Tuesday, December 6, 2016

Web 2.0 and the impact on libraries

Samnath, Kayla

Maness, J. (2006). "Library 2.0 Theory: Web 2.0 and Its Implications for Libraries". Webology, 3 (2), Article 25. Available at: http://www.webology.org/2006/v3n2/a25.html

During this course, our class was asked to fill out a survey about technology in their library of choice. One of the questions asked if the chosen library had web 2.0. After we got into small groups it was clear that we were all a little unsure of what this meant. After some research I came across author Maness’s article “Library 2.0 Theory: Web 2.0”.

Maness first discusses how the web has evolved into more than just a “collection of monologues” , rather, the web has changed into a “ more interactive, multimedia drive technological space” (2006, n.p.). Due to the ever changing nature of the web, libraries find themselves at a cross-roads in services provided. Maness explains his idea of “Library 2.0 as being the application of interactive, collaborative, and multimedia web-based technologies to web-based library services and collections” (2006, n.p.). Libraries adapting to this new user centered technology will be able to give their patrons even more information, which is easier to access.

This article includes great examples of how libraries have implemented these new changes. One example Maness used was instant messaging. Instant messaging gives patrons remote access to reference services. Another web 2.0 tool used my libraries today is flash programming, streaming audio and/or video, and even interactive quizzes.

Maness feels that social networks will have the most impact on libraries. The reason is because social networks “enable messages, blogging, streaming media, tagging” (2006, n.p.). Not only does it assist in the ease of accessing information, but it also represents the community in which it serves. Maness discusses how historically, libraries have been a place of gathering, community, and communication. This he argues resembles the social media of today, which is a possible future for libraries.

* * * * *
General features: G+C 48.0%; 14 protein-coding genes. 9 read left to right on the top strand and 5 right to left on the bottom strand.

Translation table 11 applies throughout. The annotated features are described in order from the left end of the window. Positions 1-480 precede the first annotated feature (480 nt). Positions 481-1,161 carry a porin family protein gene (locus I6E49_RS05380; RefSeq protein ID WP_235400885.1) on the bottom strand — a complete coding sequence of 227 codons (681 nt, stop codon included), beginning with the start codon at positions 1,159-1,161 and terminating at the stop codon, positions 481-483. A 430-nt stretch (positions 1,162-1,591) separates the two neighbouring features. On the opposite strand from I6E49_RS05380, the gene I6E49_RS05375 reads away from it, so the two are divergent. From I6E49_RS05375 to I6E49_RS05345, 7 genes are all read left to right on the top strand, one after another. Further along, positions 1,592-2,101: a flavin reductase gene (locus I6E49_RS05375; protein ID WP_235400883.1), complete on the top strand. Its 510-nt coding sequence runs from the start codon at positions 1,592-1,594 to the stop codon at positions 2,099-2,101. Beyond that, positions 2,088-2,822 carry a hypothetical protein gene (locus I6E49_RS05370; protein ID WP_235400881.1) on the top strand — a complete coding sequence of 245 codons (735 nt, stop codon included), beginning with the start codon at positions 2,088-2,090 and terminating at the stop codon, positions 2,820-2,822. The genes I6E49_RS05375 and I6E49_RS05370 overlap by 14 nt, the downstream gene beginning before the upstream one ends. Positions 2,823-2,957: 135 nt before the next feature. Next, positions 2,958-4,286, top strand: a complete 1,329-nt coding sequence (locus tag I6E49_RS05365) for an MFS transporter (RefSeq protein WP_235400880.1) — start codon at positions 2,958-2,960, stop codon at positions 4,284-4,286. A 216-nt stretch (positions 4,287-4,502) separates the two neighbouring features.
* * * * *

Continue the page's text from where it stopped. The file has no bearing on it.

Although this article is six years old, it really does a great job embodying how the evolution of technology can be adapted into library practices. Many of the items Maness lists in his article are used by libraries right now. Web 2.0 tools really connect people remotely, and give them access to information with much of ease than the library could previously. This article really clarified concepts in which myself and others were a little unsure of.

This article is also useful for citation searching. It introduces some of the forefathers of the librarian scholarship about web 2.0 capabilities. The internet represents the rapid consumption and production of information capabilities new technology offers us. Maness also exposes his readers to the change in library paradigms. Libraries of the past focused on in house collections, trying to make them as available to the public as possible, whereas now there is a shift which focuses more on collaborative systems.

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